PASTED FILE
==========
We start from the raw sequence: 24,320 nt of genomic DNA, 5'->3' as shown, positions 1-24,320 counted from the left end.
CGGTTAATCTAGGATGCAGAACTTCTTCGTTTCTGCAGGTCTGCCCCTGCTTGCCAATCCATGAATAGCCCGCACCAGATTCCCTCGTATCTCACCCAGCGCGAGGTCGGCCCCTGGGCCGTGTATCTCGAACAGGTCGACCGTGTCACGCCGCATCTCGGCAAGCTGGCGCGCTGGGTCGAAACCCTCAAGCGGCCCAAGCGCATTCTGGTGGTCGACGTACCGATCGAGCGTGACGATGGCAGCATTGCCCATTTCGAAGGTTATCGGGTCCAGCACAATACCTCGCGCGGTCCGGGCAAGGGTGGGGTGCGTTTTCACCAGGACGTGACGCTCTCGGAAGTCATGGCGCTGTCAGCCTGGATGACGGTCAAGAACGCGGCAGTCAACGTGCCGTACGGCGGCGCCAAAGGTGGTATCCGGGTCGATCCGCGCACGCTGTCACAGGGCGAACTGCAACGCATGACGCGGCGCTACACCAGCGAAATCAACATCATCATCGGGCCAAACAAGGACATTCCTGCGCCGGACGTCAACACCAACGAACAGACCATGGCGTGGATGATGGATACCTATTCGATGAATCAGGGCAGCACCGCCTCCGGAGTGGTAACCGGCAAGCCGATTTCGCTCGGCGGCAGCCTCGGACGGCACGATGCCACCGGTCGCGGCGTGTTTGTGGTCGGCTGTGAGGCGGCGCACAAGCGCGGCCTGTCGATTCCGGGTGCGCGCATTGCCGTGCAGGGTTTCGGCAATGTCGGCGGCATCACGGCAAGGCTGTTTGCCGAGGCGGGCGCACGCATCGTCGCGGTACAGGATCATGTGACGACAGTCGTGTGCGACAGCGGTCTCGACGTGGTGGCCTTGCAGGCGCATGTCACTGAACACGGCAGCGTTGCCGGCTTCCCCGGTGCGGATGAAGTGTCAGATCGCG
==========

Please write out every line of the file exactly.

We start from the raw sequence: 24,320 nt of genomic DNA, 5'->3' as shown, positions 1-24,320 counted from the left end.
CGGTTAATCTAGGATGCAGAACTTCTTCGTTTCTGCAGGTCTGCCCCTGCTTGCCAATCCATGAATAGCCCGCACCAGATTCCCTCGTATCTCACCCAGCGCGAGGTCGGCCCCTGGGCCGTGTATCTCGAACAGGTCGACCGTGTCACGCCGCATCTCGGCAAGCTGGCGCGCTGGGTCGAAACCCTCAAGCGGCCCAAGCGCATTCTGGTGGTCGACGTACCGATCGAGCGTGACGATGGCAGCATTGCCCATTTCGAAGGTTATCGGGTCCAGCACAATACCTCGCGCGGTCCGGGCAAGGGTGGGGTGCGTTTTCACCAGGACGTGACGCTCTCGGAAGTCATGGCGCTGTCAGCCTGGATGACGGTCAAGAACGCGGCAGTCAACGTGCCGTACGGCGGCGCCAAAGGTGGTATCCGGGTCGATCCGCGCACGCTGTCACAGGGCGAACTGCAACGCATGACGCGGCGCTACACCAGCGAAATCAACATCATCATCGGGCCAAACAAGGACATTCCTGCGCCGGACGTCAACACCAACGAACAGACCATGGCGTGGATGATGGATACCTATTCGATGAATCAGGGCAGCACCGCCTCCGGAGTGGTAACCGGCAAGCCGATTTCGCTCGGCGGCAGCCTCGGACGGCACGATGCCACCGGTCGCGGCGTGTTTGTGGTCGGCTGTGAGGCGGCGCACAAGCGCGGCCTGTCGATTCCGGGTGCGCGCATTGCCGTGCAGGGTTTCGGCAATGTCGGCGGCATCACGGCAAGGCTGTTTGCCGAGGCGGGCGCACGCATCGTCGCGGTACAGGATCATGTGACGACAGTCGTGTGCGACAGCGGTCTCGACGTGGTGGCCTTGCAGGCGCATGTCACTGAACACGGCAGCGTTGCCGGCTTCCCCGGTGCGGATGAAGTGTCAGATCGCG